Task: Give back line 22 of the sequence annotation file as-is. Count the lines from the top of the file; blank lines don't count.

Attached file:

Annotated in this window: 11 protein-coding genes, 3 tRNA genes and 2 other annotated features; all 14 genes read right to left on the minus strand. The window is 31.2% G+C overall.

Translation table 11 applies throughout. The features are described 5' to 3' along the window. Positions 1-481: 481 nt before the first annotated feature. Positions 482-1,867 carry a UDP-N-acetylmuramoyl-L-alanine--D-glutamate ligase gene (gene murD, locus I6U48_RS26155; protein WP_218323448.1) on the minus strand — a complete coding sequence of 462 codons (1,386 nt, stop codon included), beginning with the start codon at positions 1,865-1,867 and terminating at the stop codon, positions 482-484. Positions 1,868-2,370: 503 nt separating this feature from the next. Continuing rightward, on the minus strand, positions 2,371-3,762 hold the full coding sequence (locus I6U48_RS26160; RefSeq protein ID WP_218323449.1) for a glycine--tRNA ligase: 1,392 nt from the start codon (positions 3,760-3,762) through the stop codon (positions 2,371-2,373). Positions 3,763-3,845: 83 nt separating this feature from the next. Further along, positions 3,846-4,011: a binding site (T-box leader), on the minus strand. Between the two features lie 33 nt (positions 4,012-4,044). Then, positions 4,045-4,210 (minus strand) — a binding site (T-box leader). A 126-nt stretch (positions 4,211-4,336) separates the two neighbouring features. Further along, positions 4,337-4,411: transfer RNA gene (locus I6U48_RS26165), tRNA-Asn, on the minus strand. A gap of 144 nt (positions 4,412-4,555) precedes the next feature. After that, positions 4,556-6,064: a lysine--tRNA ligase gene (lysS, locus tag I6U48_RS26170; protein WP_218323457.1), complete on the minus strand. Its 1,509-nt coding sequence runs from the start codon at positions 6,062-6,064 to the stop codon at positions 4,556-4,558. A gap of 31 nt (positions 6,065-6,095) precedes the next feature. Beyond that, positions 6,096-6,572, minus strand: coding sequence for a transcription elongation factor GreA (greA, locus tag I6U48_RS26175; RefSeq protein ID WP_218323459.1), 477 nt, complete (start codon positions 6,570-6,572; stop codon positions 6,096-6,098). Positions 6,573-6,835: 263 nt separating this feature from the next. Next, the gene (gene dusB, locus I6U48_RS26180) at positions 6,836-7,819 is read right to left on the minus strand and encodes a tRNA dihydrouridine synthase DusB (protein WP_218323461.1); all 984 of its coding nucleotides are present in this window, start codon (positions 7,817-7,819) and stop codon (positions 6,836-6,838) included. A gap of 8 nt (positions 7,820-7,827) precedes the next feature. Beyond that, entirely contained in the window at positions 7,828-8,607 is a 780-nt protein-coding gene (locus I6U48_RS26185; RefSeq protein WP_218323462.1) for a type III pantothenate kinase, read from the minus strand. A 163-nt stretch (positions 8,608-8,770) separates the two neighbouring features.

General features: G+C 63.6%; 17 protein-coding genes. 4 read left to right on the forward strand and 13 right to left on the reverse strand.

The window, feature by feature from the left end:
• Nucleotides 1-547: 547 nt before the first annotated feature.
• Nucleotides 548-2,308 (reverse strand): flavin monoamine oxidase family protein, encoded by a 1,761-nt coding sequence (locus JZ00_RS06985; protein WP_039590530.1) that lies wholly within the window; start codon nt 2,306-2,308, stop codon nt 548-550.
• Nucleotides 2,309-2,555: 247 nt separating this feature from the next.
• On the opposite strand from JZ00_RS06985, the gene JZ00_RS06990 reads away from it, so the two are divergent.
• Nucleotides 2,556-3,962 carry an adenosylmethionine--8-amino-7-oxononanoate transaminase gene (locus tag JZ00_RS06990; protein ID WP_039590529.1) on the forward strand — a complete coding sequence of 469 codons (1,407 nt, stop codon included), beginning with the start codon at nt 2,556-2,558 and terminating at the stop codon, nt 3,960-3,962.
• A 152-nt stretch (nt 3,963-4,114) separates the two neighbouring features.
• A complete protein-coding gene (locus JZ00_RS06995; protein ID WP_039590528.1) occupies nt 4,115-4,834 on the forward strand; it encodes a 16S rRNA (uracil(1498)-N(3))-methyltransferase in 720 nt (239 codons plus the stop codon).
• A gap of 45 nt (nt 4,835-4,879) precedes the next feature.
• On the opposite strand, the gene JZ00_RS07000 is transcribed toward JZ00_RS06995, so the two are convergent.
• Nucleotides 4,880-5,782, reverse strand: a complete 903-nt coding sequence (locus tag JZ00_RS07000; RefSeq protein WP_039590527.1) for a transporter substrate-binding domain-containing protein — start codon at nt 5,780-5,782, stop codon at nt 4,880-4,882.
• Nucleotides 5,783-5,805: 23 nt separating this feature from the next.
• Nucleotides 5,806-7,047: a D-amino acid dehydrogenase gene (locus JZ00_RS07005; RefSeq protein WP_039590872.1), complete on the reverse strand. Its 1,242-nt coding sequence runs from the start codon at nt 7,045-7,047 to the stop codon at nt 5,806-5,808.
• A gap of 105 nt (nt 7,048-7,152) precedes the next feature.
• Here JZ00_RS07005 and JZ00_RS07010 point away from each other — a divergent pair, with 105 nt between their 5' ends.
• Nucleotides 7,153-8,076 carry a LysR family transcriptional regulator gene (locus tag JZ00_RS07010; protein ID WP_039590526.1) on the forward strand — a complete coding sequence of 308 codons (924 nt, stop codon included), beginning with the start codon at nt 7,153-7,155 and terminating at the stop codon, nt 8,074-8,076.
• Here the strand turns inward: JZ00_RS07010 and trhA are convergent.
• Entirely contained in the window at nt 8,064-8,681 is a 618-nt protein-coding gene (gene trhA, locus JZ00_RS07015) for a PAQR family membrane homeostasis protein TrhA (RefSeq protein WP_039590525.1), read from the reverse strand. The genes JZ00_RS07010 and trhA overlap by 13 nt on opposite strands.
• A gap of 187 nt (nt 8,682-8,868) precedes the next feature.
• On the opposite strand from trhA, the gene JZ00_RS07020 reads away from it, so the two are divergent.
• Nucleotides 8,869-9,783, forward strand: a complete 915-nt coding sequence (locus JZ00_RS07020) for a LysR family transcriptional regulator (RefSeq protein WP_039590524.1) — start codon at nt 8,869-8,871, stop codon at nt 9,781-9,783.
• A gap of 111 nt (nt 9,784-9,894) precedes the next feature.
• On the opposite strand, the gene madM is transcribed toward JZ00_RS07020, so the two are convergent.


• A gap of 187 nt (nt 8,682-8,868) precedes the next feature.